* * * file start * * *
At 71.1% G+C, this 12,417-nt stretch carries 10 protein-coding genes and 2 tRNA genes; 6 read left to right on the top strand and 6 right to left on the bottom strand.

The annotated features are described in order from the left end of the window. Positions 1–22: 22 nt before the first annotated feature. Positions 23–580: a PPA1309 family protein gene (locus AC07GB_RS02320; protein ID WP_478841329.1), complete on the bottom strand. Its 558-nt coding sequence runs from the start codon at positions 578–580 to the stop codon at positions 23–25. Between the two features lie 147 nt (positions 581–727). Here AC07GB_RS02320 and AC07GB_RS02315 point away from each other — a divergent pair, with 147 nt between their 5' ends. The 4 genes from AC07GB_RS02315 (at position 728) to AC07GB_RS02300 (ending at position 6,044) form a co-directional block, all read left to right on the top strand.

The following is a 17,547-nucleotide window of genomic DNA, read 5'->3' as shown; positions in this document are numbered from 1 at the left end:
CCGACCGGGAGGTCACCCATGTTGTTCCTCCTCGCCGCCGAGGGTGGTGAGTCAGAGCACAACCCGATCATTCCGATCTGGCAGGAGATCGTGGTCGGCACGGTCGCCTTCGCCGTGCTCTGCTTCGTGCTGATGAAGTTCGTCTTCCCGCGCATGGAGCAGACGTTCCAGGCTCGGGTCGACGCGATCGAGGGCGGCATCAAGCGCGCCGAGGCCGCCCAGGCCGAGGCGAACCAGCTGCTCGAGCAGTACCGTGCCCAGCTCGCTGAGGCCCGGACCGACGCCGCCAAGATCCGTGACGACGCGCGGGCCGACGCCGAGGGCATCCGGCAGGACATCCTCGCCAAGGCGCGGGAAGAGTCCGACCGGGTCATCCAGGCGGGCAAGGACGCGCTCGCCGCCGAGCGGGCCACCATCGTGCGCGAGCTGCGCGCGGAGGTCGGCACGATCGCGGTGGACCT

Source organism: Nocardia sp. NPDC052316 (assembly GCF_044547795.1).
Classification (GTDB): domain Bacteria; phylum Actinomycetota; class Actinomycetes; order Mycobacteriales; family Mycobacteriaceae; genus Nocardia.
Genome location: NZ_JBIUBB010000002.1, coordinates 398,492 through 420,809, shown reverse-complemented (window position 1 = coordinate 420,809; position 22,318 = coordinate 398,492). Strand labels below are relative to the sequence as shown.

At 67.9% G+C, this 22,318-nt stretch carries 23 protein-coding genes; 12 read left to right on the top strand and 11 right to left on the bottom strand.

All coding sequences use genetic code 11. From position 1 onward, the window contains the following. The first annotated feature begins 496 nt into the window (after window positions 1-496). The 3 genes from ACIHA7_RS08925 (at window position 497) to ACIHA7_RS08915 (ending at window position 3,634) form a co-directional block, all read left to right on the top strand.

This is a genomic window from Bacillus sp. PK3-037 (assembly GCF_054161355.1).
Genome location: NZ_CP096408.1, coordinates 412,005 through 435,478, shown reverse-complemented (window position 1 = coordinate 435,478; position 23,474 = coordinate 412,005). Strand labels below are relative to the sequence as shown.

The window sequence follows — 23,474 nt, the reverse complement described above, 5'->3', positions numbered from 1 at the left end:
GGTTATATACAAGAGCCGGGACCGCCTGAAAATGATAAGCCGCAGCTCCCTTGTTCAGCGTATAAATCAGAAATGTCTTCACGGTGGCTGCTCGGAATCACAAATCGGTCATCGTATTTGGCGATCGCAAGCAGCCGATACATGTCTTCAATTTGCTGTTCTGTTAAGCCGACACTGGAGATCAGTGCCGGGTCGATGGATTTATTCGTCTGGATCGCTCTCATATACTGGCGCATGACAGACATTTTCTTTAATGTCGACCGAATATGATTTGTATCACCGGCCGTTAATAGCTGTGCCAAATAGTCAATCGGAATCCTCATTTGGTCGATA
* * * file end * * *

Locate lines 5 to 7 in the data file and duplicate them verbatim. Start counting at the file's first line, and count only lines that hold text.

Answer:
Source organism: Nocardia sp. NPDC052316 (assembly GCF_044547795.1).
Classification (GTDB): domain Bacteria; phylum Actinomycetota; class Actinomycetes; order Mycobacteriales; family Mycobacteriaceae; genus Nocardia.
Genome location: NZ_JBIUBB010000002.1, coordinates 398,492 through 420,809, shown reverse-complemented (window position 1 = coordinate 420,809; position 22,318 = coordinate 398,492). Strand labels below are relative to the sequence as shown.